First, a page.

Instead of starting with product or solution offerings, marketers need to start with the buyer. Can you clearly identify your buying audience? Do you know who your key buyer personas are? Do your buyers change based on different product offerings or market segments? When answering these questions, don’t make assumptions. Talk to sales to really understand who is involved in closed deals. For example, your executives may desire to sell into the C-Suite (and be pushing marketing and sales to make this happen), but most sales are really happening at the director level.

Learning Opportunities

2. Why do they buy?

This is the critical (and often most difficult) question to answer. Marketers need to be clear on their buyers’ initiatives, challenges and primary needs. They need to understand how buyers describe the problems or opportunities they are working on. What do buyers search for? Does this language change by buyer persona or market segment? Marketers must understand the difference between the company’s solution features and benefits (our products do this) vs. the buyer need (the business or technical problem they are trying to solve). To address these questions, it’s vital to spend time with product marketing and do your homework on buyer needs and differences in buyer behavior based on market segments.

3. Who makes the decision?

As the data tells us, B2B purchase decisions are increasing made in teams. Marketers must understand the concept of buying groups and the role(s) their buyer personas play in it. Is your buyer persona the champion ­— the key sponsor for a particular purchase? Are they the decision maker — the one with final budget authority for the purchase? Or is your persona an influencer, the trusted source that plays a behind-the-scenes advisory role at critical junctures in the purchase process? Are you speaking to all the personas involved in the buying group? If not, are you arming your champion to speak on your behalf and gain support for the purchase? It’s crucial to understand the role that your buyer persona plays as part of the buying group as this will have a significant impact on the messaging and content to be created for the campaign.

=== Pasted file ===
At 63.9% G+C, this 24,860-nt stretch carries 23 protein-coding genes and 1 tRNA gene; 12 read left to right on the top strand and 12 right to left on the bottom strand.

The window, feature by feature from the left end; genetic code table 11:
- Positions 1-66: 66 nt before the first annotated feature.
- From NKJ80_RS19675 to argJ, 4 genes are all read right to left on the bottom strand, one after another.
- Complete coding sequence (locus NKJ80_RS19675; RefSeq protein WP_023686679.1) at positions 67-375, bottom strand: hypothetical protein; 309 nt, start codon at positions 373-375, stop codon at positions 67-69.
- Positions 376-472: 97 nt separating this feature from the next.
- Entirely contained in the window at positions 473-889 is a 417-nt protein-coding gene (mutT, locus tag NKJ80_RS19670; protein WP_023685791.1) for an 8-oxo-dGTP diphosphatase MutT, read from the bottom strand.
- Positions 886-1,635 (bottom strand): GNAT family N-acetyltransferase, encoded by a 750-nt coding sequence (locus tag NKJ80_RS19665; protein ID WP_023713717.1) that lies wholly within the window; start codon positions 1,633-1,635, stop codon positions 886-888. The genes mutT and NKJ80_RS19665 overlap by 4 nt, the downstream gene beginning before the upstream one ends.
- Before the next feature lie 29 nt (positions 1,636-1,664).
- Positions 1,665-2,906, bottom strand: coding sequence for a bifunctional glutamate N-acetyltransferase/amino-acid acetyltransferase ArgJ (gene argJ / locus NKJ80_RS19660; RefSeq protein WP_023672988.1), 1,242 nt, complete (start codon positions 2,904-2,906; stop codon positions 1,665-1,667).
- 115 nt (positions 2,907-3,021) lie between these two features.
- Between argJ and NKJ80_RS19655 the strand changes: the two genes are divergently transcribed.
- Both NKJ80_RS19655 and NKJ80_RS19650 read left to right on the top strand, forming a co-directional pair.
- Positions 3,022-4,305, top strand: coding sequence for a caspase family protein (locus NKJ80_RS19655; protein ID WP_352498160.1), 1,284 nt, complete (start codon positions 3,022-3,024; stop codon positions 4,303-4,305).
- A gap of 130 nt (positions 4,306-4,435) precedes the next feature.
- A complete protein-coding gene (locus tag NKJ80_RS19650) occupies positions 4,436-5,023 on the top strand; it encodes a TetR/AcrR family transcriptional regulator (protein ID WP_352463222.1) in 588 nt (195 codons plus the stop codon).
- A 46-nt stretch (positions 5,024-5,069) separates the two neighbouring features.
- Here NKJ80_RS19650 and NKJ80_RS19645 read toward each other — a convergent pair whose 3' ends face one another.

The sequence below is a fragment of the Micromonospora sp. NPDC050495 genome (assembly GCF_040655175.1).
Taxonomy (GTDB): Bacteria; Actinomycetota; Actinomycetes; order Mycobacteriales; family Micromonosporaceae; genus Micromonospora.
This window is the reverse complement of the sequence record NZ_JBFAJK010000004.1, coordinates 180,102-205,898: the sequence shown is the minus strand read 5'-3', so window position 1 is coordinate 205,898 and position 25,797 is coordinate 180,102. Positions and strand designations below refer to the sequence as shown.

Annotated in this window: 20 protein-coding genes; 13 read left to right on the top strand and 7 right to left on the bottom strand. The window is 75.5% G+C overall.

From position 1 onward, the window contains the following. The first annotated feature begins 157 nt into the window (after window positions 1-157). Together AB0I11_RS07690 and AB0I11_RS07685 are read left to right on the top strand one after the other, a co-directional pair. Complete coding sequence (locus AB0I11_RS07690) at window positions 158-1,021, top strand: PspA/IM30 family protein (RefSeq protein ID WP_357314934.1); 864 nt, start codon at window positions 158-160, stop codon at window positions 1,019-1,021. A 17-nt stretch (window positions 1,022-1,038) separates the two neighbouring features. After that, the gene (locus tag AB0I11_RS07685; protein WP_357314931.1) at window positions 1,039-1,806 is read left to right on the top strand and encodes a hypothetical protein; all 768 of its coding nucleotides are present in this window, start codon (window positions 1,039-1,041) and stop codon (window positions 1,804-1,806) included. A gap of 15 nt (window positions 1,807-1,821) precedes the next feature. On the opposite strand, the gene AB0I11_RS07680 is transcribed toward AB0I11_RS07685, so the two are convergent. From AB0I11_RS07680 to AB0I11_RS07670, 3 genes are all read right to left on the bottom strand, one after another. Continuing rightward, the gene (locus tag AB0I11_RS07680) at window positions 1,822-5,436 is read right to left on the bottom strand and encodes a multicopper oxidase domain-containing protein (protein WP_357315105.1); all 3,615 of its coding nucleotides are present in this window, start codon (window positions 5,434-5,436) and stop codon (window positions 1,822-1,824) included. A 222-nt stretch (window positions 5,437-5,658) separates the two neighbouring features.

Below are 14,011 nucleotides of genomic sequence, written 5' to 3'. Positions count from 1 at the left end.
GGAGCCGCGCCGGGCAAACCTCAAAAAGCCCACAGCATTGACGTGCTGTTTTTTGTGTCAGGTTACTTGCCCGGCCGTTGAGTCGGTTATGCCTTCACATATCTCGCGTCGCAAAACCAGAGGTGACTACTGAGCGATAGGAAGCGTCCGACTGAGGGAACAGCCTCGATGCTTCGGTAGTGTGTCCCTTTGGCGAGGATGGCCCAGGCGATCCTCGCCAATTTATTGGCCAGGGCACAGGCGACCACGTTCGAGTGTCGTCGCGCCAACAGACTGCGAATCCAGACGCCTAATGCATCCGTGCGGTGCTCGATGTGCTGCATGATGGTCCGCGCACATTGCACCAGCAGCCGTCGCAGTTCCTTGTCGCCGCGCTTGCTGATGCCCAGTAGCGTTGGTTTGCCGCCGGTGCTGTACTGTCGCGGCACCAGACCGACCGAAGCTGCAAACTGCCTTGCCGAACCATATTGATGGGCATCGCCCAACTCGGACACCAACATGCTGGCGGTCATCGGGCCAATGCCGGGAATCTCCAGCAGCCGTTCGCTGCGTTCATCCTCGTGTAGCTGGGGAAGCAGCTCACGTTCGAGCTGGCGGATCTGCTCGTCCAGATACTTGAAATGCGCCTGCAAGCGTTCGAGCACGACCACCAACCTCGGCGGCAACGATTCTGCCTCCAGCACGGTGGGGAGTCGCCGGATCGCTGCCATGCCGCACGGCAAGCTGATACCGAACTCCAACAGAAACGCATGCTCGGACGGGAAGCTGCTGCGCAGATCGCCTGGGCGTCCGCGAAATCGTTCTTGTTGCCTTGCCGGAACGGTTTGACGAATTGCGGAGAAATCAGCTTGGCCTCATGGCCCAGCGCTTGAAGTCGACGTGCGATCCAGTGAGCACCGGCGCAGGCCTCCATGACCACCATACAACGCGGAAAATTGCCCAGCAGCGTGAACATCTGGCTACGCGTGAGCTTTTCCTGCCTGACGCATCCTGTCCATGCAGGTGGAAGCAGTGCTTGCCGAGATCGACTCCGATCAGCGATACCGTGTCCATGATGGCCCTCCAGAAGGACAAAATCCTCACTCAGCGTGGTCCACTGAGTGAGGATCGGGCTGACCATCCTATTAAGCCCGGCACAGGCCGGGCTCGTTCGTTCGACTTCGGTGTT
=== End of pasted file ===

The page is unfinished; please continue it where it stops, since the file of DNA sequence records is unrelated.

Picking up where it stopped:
4. How do you reach them?

To answer this question, don’t just think about standard marketing channels such as email or webinars. Ask yourself what influences your buyers’ decisions (peers, prior experience with your company or solutions, third-party research) and where your buyer personas go for information (online content, industry research, associations, company salespeople). Get an understanding of this buyer behavior before you make decisions about the desired marketing mix for your campaigns. Marketing teams that go through this thought process often discover that they have typically over-rotated on certain tactics (e.g., trade shows) and under-utilized other channels (e.g., content syndication).

5. What do you deliver?

You may define the ideal marketing mix to reach your personas, but are you telling them a compelling and relevant story? Think about the content and offers that you deliver to your buyers. Does the content resonate with them? Does it address their business needs? Does it “speak” their language? Will your offers help progress a buyer to the next stage of the buyers’ journey or help an existing customer move further along the customer lifecycle? If the answer is no, then it’s time to do research with product marketing and existing customer advocates to understand the information that matters. You want to deliver content that will make a difference to buyers…not send out more carefully groomed product content “selfies.”

Conclusion: B2B Marketing Takes Work

Answering these key questions takes some work. But it’s worth the effort.

Once you can confidentially answer these questions, you will have the knowledge to build next-level marketing campaigns that will truly captivate your buyers. In other words, in the “dating game” of B2B marketing, you’re the one going on the date…and having the chance to build a long-term business relationship.

About the author

Marcia Trask

Marcia Trask has 30+ years of experience in B2B marketing as a practitioner, consultant and industry analyst. Her areas of expertise include strategic marketing planning, content strategy, campaign development, performance measurement, technology implementation, change management, and marketing and sales alignment/enablement.